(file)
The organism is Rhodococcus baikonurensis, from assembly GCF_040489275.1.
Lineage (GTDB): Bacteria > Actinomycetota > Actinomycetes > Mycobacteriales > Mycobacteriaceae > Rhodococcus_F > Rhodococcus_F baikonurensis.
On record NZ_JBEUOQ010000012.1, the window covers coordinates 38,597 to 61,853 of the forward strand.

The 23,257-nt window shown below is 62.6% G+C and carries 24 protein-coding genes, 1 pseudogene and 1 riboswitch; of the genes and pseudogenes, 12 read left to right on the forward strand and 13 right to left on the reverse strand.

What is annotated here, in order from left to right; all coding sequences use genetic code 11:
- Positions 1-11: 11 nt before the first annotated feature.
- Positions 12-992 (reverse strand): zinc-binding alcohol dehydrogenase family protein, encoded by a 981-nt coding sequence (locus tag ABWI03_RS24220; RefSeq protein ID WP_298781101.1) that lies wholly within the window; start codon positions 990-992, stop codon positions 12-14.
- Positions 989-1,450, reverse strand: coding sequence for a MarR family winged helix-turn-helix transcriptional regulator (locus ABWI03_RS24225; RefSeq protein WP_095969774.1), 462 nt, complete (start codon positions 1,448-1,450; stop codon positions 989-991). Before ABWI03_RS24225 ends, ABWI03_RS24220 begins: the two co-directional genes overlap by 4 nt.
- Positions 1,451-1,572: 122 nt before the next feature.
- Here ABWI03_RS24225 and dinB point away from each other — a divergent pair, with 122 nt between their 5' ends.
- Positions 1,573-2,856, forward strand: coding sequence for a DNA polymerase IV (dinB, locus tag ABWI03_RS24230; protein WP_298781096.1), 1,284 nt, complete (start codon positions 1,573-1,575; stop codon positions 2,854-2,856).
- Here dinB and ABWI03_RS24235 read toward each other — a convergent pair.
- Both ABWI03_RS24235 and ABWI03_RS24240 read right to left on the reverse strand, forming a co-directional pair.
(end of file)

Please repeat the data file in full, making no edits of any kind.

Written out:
The organism is Rhodococcus baikonurensis, from assembly GCF_040489275.1.
Lineage (GTDB): Bacteria > Actinomycetota > Actinomycetes > Mycobacteriales > Mycobacteriaceae > Rhodococcus_F > Rhodococcus_F baikonurensis.
On record NZ_JBEUOQ010000012.1, the window covers coordinates 38,597 to 61,853 of the forward strand.

The 23,257-nt window shown below is 62.6% G+C and carries 24 protein-coding genes, 1 pseudogene and 1 riboswitch; of the genes and pseudogenes, 12 read left to right on the forward strand and 13 right to left on the reverse strand.

What is annotated here, in order from left to right; all coding sequences use genetic code 11:
- Positions 1-11: 11 nt before the first annotated feature.
- Positions 12-992 (reverse strand): zinc-binding alcohol dehydrogenase family protein, encoded by a 981-nt coding sequence (locus tag ABWI03_RS24220; RefSeq protein ID WP_298781101.1) that lies wholly within the window; start codon positions 990-992, stop codon positions 12-14.
- Positions 989-1,450, reverse strand: coding sequence for a MarR family winged helix-turn-helix transcriptional regulator (locus ABWI03_RS24225; RefSeq protein WP_095969774.1), 462 nt, complete (start codon positions 1,448-1,450; stop codon positions 989-991). Before ABWI03_RS24225 ends, ABWI03_RS24220 begins: the two co-directional genes overlap by 4 nt.
- Positions 1,451-1,572: 122 nt before the next feature.
- Here ABWI03_RS24225 and dinB point away from each other — a divergent pair, with 122 nt between their 5' ends.
- Positions 1,573-2,856, forward strand: coding sequence for a DNA polymerase IV (dinB, locus tag ABWI03_RS24230; protein WP_298781096.1), 1,284 nt, complete (start codon positions 1,573-1,575; stop codon positions 2,854-2,856).
- Here dinB and ABWI03_RS24235 read toward each other — a convergent pair.
- Both ABWI03_RS24235 and ABWI03_RS24240 read right to left on the reverse strand, forming a co-directional pair.